06/17/2016 8:44PM

State control of NYRA extended for one year


Unable to reach an agreement on reprivatization, Gov. Andrew Cuomo and state legislators announced Friday night that the New York Racing Association would remain under state control for another year.

A one-paragraph statement posted on Cuomo’s website read that “this agreement extends the New York Racing Association Reorganization Board until Oct. 18, 2017, continuing the Board, which has successfully turned around NYRA's finances since its exit from bankruptcy in 2012. This agreement preserves the valuable public window into the operation of racing and wagering at New York's premiere racing facilities, and into the use of statutory racing support payments.”

The latter part of that statement is a reference to revenue NYRA receives from the video lottery terminals from the casino at Aqueduct, which became a bone of contention between Cuomo and legislative leaders in recent weeks. In a reprivatization bill proposed by Cuomo on June 8, he wanted to cap revenue from VLTs that would go to NYRA at $46 million, with the excess money going to the state lottery fund. In fiscal year 2015, NYRA received $58 million in VLT revenue, with $33.2 million directed to capital expenditures.

The agreement reached Friday night does not put a cap on VLT revenue, according to several sources.

Cuomo’s bill also called for a 17-member board of directors, with the state appointing eight members – including the chairman – and NYRA appointing eight members in addition to a seat for NYRA’s president and chief executive.

This week, the state Senate and Assembly passed similar bills that would have returned control of NYRA to the current management team, led by president and CEO Chris Kay, who was hired in July 2013. The bill called for a 15-member board of directors with two appointments for the governor and one appointment each for the leaders of the Assembly and Senate. The bill also reserved a seat on the board for NYRA’s president and CEO as well as one representative from the state’s horsemen’s association and breeders’ association.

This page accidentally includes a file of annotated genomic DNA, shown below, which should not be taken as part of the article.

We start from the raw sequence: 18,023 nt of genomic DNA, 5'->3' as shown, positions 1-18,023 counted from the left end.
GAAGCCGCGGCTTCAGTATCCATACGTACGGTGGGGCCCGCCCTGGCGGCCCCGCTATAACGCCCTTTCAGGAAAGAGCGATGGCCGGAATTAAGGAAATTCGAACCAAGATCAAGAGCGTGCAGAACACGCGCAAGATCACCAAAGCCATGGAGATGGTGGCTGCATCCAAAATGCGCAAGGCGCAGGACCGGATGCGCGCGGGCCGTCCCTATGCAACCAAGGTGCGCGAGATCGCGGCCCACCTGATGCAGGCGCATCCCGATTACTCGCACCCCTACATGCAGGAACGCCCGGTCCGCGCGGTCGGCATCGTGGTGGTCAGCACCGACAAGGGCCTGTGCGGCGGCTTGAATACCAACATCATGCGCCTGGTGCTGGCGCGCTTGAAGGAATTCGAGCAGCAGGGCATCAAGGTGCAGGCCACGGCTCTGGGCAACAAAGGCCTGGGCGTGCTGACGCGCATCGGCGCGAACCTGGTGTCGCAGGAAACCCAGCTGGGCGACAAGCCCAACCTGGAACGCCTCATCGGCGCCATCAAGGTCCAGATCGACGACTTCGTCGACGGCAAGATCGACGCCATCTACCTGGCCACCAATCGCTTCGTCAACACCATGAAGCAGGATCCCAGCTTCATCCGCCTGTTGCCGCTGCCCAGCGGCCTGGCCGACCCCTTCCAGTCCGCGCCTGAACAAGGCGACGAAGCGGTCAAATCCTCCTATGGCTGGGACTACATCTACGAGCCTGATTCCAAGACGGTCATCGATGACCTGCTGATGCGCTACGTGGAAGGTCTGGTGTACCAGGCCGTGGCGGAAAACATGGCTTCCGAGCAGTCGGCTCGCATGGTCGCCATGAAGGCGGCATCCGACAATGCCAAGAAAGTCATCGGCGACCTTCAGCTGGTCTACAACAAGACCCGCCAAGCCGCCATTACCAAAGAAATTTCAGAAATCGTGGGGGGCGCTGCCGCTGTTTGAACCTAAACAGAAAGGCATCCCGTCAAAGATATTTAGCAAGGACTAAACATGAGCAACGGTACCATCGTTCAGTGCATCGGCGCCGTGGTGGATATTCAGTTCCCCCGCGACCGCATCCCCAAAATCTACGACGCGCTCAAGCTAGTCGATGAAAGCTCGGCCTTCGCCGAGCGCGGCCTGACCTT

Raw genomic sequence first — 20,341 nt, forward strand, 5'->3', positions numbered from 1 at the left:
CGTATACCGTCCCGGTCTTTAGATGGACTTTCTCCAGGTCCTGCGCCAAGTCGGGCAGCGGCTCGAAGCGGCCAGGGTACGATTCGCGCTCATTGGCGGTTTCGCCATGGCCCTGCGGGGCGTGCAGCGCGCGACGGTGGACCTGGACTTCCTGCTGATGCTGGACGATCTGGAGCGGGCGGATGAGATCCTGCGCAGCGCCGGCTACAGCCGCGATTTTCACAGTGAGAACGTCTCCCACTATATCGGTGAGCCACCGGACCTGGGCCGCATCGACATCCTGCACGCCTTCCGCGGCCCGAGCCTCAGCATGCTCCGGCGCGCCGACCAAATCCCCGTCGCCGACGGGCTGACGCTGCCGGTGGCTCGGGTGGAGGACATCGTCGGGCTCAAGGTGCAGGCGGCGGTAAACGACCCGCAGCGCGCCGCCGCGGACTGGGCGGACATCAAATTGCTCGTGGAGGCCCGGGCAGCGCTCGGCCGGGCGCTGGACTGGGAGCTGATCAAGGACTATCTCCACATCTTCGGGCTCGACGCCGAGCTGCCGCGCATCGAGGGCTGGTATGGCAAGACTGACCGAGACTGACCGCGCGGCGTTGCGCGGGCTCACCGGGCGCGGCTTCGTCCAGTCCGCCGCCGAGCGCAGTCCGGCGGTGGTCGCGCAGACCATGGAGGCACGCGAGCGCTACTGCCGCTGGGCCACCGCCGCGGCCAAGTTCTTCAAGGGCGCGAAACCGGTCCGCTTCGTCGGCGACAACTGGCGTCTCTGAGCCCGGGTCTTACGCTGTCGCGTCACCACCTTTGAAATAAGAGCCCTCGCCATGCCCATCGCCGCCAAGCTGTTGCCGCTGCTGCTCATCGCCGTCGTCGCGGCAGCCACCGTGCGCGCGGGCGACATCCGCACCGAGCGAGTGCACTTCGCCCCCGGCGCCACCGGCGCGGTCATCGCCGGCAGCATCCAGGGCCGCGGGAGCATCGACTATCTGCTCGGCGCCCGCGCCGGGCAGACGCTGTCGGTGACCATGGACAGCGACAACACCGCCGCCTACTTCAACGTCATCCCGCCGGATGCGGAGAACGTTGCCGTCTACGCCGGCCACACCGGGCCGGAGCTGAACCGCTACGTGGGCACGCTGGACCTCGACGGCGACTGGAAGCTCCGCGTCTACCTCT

The bill introduced by the Senate and Assembly closely resembled one of the options the NYRA Reorganization Board sent to Cuomo’s office in April for his approval.

In a statement released Friday night, Kay said, “Over the last three years, we are proud to have achieved financial stability, improved the safety and quality of our racing, and enhanced the fan experience. In achieving these goals, the New York Racing Association has demonstrated its professionalism, integrity, and competence, and has made our sport more sustainable. 

“We put NYRA back on a solid and sustainable financial position. The new board and management team took control of the operating budget and earned modest profits in each and every year while implementing extensive financial protocols to insure accuracy, trust, and stability for the future.”

NYRA claims it ended 2015 with an operating budget surplus of $3.5 million. NYRA has said it has shown a profit the last three years, exclusive of VLT revenue. However, state comptroller Tom DiNapoli disputed those numbers in an audit released June 10, the day before the Belmont Stakes. DiNapoli claims that NYRA over the last five years has lost $109 million through traditional racing operations.